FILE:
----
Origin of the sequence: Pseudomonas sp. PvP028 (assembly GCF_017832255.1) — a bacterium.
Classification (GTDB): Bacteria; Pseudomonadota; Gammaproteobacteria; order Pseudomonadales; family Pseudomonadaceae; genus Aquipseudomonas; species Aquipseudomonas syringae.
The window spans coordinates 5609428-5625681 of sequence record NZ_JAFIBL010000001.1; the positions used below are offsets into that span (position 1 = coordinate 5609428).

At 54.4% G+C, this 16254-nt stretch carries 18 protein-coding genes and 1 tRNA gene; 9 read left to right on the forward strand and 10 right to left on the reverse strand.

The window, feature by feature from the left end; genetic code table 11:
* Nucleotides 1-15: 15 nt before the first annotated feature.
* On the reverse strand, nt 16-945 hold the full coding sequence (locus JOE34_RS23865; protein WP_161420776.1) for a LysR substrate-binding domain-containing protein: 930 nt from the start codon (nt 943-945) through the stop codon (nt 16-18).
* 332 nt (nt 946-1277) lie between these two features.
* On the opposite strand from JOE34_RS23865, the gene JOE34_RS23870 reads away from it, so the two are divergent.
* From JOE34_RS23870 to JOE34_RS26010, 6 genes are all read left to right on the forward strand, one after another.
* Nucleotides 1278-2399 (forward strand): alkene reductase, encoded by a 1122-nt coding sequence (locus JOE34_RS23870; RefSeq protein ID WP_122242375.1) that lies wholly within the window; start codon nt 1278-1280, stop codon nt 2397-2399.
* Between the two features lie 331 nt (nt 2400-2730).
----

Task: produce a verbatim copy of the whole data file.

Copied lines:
Origin of the sequence: Pseudomonas sp. PvP028 (assembly GCF_017832255.1) — a bacterium.
Classification (GTDB): Bacteria; Pseudomonadota; Gammaproteobacteria; order Pseudomonadales; family Pseudomonadaceae; genus Aquipseudomonas; species Aquipseudomonas syringae.
The window spans coordinates 5609428-5625681 of sequence record NZ_JAFIBL010000001.1; the positions used below are offsets into that span (position 1 = coordinate 5609428).

At 54.4% G+C, this 16254-nt stretch carries 18 protein-coding genes and 1 tRNA gene; 9 read left to right on the forward strand and 10 right to left on the reverse strand.

The window, feature by feature from the left end; genetic code table 11:
* Nucleotides 1-15: 15 nt before the first annotated feature.
* On the reverse strand, nt 16-945 hold the full coding sequence (locus JOE34_RS23865; protein WP_161420776.1) for a LysR substrate-binding domain-containing protein: 930 nt from the start codon (nt 943-945) through the stop codon (nt 16-18).
* 332 nt (nt 946-1277) lie between these two features.
* On the opposite strand from JOE34_RS23865, the gene JOE34_RS23870 reads away from it, so the two are divergent.
* From JOE34_RS23870 to JOE34_RS26010, 6 genes are all read left to right on the forward strand, one after another.
* Nucleotides 1278-2399 (forward strand): alkene reductase, encoded by a 1122-nt coding sequence (locus JOE34_RS23870; RefSeq protein ID WP_122242375.1) that lies wholly within the window; start codon nt 1278-1280, stop codon nt 2397-2399.
* Between the two features lie 331 nt (nt 2400-2730).